Then came the final straw. She was sitting at her desk with her legs crossed. He entered the room and straddled her leg, she said. Then, according to Bertussi, he looked her square in the eyes and said, "Don't ever do that again," laughed and walked away.
Reached by phone in San Diego, Bates, 76, said Bertussi misconstrued his comments and actions.
"In retrospect, my take on all this is I was too casual or familiar in talking to my staff and should have been more professional," he said. "I admit that I kidded and flirted [with others] and probably shouldn't have, in retrospect. But I never sexually harassed anyone."
The situation sent Bertussi in search of another job within months.
"It was really a big dent to my confidence," she said. "My self-worth was going downhill."
Then a Roll Call reporter called, and Bertussi agreed to join 20 women who shared stories of harassment perpetrated by Bates. She went on television with her face blurred and voice disguised. She did not feel like a trailblazer.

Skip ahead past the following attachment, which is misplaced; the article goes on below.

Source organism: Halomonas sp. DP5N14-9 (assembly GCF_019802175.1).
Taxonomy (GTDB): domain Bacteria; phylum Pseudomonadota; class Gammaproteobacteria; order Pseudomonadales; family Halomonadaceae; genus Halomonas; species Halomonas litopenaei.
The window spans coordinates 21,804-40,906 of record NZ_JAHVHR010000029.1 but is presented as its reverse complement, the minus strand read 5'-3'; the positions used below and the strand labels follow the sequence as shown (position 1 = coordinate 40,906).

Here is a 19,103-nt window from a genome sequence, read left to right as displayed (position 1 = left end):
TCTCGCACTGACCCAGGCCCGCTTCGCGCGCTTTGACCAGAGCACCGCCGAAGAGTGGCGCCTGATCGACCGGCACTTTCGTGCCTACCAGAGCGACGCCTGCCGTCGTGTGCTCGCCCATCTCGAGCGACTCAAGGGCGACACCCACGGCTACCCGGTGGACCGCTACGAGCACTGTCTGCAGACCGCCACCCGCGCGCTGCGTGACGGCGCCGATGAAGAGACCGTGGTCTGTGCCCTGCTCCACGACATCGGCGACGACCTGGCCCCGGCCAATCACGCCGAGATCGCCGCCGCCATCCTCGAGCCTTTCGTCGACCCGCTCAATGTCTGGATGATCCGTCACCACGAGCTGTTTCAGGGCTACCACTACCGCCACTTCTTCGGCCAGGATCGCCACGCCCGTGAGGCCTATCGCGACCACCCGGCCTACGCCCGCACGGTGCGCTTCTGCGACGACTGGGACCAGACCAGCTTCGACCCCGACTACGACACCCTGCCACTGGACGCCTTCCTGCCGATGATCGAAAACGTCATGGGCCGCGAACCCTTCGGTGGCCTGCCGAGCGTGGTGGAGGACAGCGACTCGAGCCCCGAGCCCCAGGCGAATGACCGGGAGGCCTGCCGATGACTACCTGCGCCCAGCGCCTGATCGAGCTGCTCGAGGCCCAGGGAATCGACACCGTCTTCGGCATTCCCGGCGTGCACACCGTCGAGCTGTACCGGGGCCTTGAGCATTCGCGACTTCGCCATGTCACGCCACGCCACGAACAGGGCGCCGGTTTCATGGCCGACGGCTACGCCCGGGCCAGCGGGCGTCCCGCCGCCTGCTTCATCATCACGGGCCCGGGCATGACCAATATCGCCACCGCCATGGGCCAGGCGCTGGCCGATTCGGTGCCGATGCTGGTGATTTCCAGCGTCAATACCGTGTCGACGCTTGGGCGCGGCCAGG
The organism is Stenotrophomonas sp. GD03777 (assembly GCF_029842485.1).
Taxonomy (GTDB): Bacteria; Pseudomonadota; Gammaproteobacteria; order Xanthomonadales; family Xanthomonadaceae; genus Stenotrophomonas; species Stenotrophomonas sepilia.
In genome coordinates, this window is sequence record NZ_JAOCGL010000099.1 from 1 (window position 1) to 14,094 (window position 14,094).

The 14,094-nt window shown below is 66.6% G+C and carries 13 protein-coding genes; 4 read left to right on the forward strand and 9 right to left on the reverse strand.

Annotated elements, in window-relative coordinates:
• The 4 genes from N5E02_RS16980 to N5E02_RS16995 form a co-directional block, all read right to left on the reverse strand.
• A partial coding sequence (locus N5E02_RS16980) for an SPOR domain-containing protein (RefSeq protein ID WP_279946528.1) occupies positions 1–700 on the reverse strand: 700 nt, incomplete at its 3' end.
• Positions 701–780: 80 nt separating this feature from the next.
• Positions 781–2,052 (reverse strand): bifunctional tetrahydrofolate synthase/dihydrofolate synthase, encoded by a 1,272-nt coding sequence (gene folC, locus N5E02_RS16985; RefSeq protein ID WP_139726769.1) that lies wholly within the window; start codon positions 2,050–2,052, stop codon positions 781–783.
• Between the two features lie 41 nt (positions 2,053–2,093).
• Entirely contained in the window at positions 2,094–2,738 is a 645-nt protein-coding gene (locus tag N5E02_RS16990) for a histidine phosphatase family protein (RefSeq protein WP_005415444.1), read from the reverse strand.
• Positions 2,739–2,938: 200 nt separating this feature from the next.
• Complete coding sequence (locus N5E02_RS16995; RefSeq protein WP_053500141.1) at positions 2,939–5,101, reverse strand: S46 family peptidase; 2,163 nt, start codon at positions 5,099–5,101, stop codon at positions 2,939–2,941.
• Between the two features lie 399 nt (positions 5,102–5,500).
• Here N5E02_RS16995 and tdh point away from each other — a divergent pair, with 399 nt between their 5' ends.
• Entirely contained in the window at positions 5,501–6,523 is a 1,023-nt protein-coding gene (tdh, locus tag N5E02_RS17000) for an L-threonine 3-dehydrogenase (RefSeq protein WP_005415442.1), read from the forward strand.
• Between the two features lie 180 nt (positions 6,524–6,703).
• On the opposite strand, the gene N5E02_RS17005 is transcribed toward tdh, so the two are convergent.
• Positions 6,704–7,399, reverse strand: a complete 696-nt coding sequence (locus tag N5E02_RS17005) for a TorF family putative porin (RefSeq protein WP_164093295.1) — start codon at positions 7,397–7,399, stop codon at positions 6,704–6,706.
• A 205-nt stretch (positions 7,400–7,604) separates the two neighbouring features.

"I was hunkered down," she said. "I was on autopilot."
She came home one night to a phone message with the sound of a clock ticking. The U.S. Capitol Police advised her to find another place to stay, but she felt she had nowhere to go.
The morning after a San Diego reporter unmasked her, a TV camera appeared at her door. Soon she was speaking out on TV and in print without her identity obscured.
Bertussi said Bates mocked her, saying she had not filed an Ethics Committee complaint. she considered it a dare and marched over to the office.
She was given a postcard-size book of procedures, she said. She crafted a complaint that was rejected because it was not notarized or delivered by a member of Congress on her behalf.
Republicans tripped over themselves for the privilege, she said. Eventually, Bill Thomas, then a Republican representative from California, stepped up because he saw an opportunity to help knock Bates, a Democrat, from his seat, Bertussi said.
Attempts to reach Thomas were unsuccessful.
Bertussi said she was often quizzed about her motives by male reporters and others looking to vet her story. Her answer was always the same.
"I could not deal long term with knowing that he could really hurt someone," she said. "I would feel responsible. That's why I did what I did. . . . I just got strong."